Meet this adorable Puggle boy. He is such a sweet dog, cute as a button. However, he was also one of the 53 % of dogs in the US that are overweight or obese. When we first met this little guy, he was snuggly, but a bit lethargic and pretty much sleeping all day. While he loved to engage with other dogs, he got tired within minutes and quickly retreated to just watching the other pooches play.
At that point this “little” Puggle weighed a hefty 42 pounds! For a medium sized dog like him, this equals more than 60+ pounds on a woman with an ideal weight of 140 lbs. Pick up two 30-pound dumbbells and walk around with them all day. Feeling exhausted? Not up to much moving around? Knees and joints hurt? Just at the mere thought, it comes a no surprise that, similar to obesity in humans, too much weight on your dog is neither “cute” nor “snuggly”. In fact, it can have detrimental effects on the health & lifespan of dogs.
Do you think your pup is in the right “shape”?
While many of you may admit that your pooch has a little bit of “extra” to love, few actually realize that their dog’s weight poses a real risk. Five extra pounds on your dog for instance are a lot more crucial than on a human. Here is an example how five extra pounds on a dog compare to extra weight on a woman with an ideal weight of 140 lbs:
- Small dog (with an ideal weight of 10 lbs) equals +60 lbs
- Medium size dog (with an ideal weight of 25 lbs) equals +30 lbs
- Large dog (with an ideal weight of 70 lbs) equals +10 lbs
A survey showed that 22 % of dog owners said their pup’s weight was normal, when it was actually overweight or obese. Our personal experiences unfortunately confirm this.
So, to make sure you are not one of the 22 % unintentionally risking their dog’s health, put your dog to the test: if you can’t easily feel your pets ribs and spine without applying pressure, the stomach isn’t tucked in and a waistline is non-existent, chances are your dog is overweight.
While there are cases of medical conditions that predispose some dogs to obesity, most common cause is simply a result of overfeeding, improper diet/nutrition and lack of exercise. Unless your dog falls into the first category, this is good news, because it means it’s in your power to get your dog back into a healthy shape and enjoy a happier, healthier companion!
Add happy years to your dog’s life!
It is a fact, that our pets will live shorter lives, if obesity is not addressed. On the other hand, taking care of your dog appropriately and keeping it at the proper weight can add up to 2.5 years to your dog’s life, not to mention prevent your pooch from suffering unnecessary “dis-eases” and help you save on vet bills to treat the ailments related to excess weight!
Among the primary risks of too many pounds on your four-legged family member are
- insulin resistance and type II diabetes
- high blood pressure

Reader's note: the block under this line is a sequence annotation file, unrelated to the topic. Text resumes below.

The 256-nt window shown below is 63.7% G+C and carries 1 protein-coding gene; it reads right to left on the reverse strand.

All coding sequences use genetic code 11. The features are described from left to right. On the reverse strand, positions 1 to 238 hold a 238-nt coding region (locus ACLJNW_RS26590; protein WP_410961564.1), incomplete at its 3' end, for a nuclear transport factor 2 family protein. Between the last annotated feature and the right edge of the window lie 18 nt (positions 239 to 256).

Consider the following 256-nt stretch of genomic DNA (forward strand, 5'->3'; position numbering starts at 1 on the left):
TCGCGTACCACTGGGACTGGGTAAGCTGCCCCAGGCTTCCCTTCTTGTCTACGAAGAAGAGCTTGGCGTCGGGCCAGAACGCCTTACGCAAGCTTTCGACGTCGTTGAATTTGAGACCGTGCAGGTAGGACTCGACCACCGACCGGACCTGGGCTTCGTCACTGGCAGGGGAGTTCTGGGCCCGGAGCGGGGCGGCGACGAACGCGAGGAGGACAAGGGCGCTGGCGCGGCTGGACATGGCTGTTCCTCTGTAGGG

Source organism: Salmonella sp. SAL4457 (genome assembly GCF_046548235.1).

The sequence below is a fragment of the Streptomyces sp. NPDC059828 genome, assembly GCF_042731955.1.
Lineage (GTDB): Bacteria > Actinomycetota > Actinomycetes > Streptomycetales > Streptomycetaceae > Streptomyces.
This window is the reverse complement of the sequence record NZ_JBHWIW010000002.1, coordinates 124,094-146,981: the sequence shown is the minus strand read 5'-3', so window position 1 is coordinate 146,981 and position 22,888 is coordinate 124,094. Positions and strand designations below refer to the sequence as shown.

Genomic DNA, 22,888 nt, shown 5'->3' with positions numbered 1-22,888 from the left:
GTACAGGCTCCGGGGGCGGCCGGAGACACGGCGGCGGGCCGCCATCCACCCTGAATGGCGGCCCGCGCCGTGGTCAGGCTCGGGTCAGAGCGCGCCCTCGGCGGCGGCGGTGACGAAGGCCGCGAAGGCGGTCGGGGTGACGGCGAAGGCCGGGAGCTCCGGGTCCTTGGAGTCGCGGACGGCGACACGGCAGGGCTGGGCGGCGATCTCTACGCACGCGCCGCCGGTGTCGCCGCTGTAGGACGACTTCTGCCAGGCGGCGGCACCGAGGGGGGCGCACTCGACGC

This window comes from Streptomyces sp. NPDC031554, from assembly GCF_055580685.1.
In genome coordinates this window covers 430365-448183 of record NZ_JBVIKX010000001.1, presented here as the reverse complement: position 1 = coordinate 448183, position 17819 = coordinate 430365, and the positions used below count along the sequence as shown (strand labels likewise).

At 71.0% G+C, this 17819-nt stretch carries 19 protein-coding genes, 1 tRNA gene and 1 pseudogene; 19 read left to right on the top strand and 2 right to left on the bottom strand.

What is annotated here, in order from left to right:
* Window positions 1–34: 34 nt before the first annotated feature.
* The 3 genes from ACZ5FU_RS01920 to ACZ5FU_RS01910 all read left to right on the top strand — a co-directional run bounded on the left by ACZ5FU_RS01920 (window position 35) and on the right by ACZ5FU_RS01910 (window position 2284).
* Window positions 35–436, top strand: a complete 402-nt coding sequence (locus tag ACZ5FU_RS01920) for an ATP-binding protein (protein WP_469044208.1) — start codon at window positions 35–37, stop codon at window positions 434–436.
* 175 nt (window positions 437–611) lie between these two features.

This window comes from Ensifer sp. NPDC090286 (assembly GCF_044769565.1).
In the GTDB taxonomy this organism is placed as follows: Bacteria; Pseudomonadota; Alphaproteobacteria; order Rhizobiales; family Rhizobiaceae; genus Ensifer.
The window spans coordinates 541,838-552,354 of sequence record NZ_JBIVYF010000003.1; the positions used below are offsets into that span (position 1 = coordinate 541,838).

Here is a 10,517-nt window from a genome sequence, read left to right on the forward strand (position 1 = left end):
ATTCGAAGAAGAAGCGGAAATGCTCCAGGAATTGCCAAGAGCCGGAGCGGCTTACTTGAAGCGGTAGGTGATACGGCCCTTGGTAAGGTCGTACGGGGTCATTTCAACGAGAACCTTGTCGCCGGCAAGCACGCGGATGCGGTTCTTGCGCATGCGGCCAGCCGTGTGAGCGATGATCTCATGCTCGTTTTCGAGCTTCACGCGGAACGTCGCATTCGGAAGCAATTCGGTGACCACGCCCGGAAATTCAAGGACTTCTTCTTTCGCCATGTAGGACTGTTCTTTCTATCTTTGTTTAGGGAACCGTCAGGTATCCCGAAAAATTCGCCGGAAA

- kidney disease
- certain cancers
- heart & respiratory disease
- cranial cruciate ligament injury
That doesn’t sound so “cute” anymore, does it?
For Teddy that meant something had to happen! And so Teddy was put on proper nutrition, with a meal plan supporting his health while being adequate to his size and lifestyle and an exercise regimen that was fun for him and adapted to his current stamina. Teddy is now down to 26 pounds and when you meet this little fella, you’ll have a hard time keeping up! He’s as sweet and snuggly as before, but so much happier running around, playing, enjoying life. Just after a few pounds you will already notice a big difference in your dog – they all exude happiness like a big weight has been lifted (no pun intended). He is featured in the banner of our Dog Weight Loss “FAT Camp“, by the way, if you want to see his accomplishment in before & after pictures.
Need some help shedding those pounds?
You have heard of Dog Weight Loss Camps and wonder what the fuss is about? Well, as much as it may seem like common sense to you, dog nutrition and consequences of malnutrition are not as clear to every dog owner, as you may think. Just like some people needing a Personal Trainer or Dietitian to help bring them on the right track, so do some dog owners.
Picking the right food & treats for your dog among a sheer endless selection at the pet store and figuring out how much your pup really needs to eat isn’t all that simple. Each dog food advertises to be the best, each treat is supposedly healthy – even if just for cleaning your dog’s teeth, and the feeding guidelines on the back of your dog food are rarely ever adequate. Those are really just guidelines that can’t take into account how active your dog is, how well his metabolism works and a few other variables. We won’t get too much into proper nutrition here (that’s a whole big topic for a separate post), but if you are interested in what you are feeding your dog and decipher the ingredient mumbo jumbo, visit www.dogfoodadvisor.com. It’s an awesome, completely independent site that does nothing but review pretty much all the dog foods on the market. Chubby pooch or not – if you can switch your pup to a food with a higher rating than what your you may currently be feeding, that’s awesome!
Get motivated on your dog’s behalf!
So, did you test your pup and determined you have a dog weight loss candidate on hand? Whether you decide to take it upon your self or need assistance: if you love your pooch and want to spend as many years together as possible, make sure he or she is at a healthy weight!
And if you don’t know how: We’re here to help you get your pup back on the health track. Our Dog Weight Loss Camp will help your dog shed those extra pounds, get healthier and happier and it will provide you with the necessary education and guidelines, such as nutrition and meal plans, vet recommendations, exercise programs and much more to keep it that way.
(Visit the Association for Pet Obesity Prevention online for more about pet obesity and tips on weight loss.)